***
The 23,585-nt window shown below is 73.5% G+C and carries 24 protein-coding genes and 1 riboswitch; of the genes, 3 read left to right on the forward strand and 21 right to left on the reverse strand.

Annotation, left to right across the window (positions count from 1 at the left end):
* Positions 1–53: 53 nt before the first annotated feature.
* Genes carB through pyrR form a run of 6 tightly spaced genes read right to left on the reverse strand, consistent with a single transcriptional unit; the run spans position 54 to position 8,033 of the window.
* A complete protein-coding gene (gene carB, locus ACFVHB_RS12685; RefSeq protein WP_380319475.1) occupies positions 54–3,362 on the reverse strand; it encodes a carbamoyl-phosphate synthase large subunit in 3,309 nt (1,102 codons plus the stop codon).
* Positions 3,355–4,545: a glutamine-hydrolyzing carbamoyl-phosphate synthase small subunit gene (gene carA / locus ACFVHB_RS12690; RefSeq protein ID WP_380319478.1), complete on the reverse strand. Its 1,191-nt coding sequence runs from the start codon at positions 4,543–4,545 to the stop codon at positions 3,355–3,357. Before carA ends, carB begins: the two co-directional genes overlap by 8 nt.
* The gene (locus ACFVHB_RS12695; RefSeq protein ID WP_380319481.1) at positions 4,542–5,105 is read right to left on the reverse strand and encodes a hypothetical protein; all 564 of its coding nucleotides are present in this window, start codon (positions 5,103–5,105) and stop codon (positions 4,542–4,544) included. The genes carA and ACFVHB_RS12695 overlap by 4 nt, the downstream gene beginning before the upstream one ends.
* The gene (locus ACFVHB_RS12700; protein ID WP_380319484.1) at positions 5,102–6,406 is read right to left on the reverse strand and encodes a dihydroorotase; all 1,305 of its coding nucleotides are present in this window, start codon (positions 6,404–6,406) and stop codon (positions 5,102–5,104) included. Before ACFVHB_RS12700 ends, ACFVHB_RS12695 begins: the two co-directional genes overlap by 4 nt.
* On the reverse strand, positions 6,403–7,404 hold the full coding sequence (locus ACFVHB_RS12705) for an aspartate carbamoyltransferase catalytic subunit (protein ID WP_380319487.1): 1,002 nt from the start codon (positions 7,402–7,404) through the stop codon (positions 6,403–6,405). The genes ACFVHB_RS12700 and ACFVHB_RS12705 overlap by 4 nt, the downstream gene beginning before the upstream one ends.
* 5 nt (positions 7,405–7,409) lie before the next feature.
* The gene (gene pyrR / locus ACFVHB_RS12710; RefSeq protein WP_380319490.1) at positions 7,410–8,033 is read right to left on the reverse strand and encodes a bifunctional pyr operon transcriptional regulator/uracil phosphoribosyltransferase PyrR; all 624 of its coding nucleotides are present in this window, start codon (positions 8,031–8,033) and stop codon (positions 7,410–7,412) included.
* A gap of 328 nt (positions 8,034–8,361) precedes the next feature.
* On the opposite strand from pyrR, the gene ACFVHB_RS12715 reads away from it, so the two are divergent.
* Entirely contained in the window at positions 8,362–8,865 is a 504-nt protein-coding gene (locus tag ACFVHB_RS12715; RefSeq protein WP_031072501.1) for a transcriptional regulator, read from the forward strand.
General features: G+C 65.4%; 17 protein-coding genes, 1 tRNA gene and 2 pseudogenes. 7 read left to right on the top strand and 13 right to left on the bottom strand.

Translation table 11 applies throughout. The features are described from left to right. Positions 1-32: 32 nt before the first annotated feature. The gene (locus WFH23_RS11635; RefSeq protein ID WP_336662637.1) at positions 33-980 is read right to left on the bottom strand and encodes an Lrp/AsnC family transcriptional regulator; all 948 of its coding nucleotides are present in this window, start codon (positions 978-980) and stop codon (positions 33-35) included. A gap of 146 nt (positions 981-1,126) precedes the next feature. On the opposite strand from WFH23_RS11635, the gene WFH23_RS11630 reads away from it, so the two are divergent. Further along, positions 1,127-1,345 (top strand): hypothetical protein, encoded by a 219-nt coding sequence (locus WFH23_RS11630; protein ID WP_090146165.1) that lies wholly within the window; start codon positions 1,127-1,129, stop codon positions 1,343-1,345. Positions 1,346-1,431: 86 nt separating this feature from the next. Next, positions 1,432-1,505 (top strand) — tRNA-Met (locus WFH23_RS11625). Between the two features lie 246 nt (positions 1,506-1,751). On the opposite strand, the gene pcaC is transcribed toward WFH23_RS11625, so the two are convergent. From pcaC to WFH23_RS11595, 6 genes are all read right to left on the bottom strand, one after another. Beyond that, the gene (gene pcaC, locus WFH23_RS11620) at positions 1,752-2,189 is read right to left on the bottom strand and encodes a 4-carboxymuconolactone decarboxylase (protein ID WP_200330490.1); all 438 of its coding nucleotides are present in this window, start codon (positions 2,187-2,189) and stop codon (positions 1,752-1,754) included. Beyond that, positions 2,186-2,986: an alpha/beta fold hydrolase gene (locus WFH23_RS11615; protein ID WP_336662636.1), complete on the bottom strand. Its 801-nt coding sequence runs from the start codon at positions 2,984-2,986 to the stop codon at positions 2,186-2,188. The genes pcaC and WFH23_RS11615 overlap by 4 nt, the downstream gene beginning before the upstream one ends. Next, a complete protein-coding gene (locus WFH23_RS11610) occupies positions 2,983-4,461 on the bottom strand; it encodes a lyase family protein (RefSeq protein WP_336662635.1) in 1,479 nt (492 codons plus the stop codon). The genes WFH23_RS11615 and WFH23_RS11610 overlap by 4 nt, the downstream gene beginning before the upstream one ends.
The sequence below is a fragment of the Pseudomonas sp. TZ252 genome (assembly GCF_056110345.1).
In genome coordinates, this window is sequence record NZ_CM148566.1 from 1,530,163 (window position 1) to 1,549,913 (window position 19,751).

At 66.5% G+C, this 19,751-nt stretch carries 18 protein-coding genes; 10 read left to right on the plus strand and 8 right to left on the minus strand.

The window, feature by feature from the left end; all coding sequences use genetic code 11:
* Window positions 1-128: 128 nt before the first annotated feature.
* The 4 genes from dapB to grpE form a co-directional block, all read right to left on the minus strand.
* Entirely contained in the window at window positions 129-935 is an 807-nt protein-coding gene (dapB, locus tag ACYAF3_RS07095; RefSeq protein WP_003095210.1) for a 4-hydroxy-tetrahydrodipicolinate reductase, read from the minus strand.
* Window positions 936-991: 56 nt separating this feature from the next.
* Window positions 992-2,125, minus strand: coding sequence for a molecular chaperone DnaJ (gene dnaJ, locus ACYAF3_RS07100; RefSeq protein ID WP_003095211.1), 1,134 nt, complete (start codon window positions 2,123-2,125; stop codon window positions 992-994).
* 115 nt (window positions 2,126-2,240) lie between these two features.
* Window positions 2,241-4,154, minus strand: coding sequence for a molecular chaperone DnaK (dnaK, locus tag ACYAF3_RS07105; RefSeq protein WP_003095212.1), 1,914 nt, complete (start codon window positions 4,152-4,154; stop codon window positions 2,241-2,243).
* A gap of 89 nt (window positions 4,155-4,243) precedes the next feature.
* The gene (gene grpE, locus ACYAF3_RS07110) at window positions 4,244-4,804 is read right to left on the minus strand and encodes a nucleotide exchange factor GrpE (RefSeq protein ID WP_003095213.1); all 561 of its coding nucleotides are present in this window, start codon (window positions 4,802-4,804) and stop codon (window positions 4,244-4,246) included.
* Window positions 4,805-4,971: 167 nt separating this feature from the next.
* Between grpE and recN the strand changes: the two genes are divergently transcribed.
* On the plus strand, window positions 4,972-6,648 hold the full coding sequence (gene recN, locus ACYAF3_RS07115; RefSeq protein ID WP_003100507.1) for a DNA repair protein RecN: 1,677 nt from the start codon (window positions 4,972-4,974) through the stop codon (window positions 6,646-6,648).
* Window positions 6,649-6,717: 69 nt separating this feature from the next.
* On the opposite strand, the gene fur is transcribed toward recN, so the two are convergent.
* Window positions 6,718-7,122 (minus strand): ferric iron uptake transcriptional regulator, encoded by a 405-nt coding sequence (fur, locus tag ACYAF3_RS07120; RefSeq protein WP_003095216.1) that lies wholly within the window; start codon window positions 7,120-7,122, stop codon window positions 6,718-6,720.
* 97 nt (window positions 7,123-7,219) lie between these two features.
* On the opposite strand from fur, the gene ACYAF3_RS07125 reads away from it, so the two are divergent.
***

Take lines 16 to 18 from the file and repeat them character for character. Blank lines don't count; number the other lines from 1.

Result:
Translation table 11 applies throughout. The features are described from left to right. Positions 1-32: 32 nt before the first annotated feature. The gene (locus WFH23_RS11635; RefSeq protein ID WP_336662637.1) at positions 33-980 is read right to left on the bottom strand and encodes an Lrp/AsnC family transcriptional regulator; all 948 of its coding nucleotides are present in this window, start codon (positions 978-980) and stop codon (positions 33-35) included. A gap of 146 nt (positions 981-1,126) precedes the next feature. On the opposite strand from WFH23_RS11635, the gene WFH23_RS11630 reads away from it, so the two are divergent. Further along, positions 1,127-1,345 (top strand): hypothetical protein, encoded by a 219-nt coding sequence (locus WFH23_RS11630; protein ID WP_090146165.1) that lies wholly within the window; start codon positions 1,127-1,129, stop codon positions 1,343-1,345. Positions 1,346-1,431: 86 nt separating this feature from the next. Next, positions 1,432-1,505 (top strand) — tRNA-Met (locus WFH23_RS11625). Between the two features lie 246 nt (positions 1,506-1,751). On the opposite strand, the gene pcaC is transcribed toward WFH23_RS11625, so the two are convergent. From pcaC to WFH23_RS11595, 6 genes are all read right to left on the bottom strand, one after another. Beyond that, the gene (gene pcaC, locus WFH23_RS11620) at positions 1,752-2,189 is read right to left on the bottom strand and encodes a 4-carboxymuconolactone decarboxylase (protein ID WP_200330490.1); all 438 of its coding nucleotides are present in this window, start codon (positions 2,187-2,189) and stop codon (positions 1,752-1,754) included. Beyond that, positions 2,186-2,986: an alpha/beta fold hydrolase gene (locus WFH23_RS11615; protein ID WP_336662636.1), complete on the bottom strand. Its 801-nt coding sequence runs from the start codon at positions 2,984-2,986 to the stop codon at positions 2,186-2,188. The genes pcaC and WFH23_RS11615 overlap by 4 nt, the downstream gene beginning before the upstream one ends. Next, a complete protein-coding gene (locus WFH23_RS11610) occupies positions 2,983-4,461 on the bottom strand; it encodes a lyase family protein (RefSeq protein WP_336662635.1) in 1,479 nt (492 codons plus the stop codon). The genes WFH23_RS11615 and WFH23_RS11610 overlap by 4 nt, the downstream gene beginning before the upstream one ends.
The sequence below is a fragment of the Pseudomonas sp. TZ252 genome (assembly GCF_056110345.1).
In genome coordinates, this window is sequence record NZ_CM148566.1 from 1,530,163 (window position 1) to 1,549,913 (window position 19,751).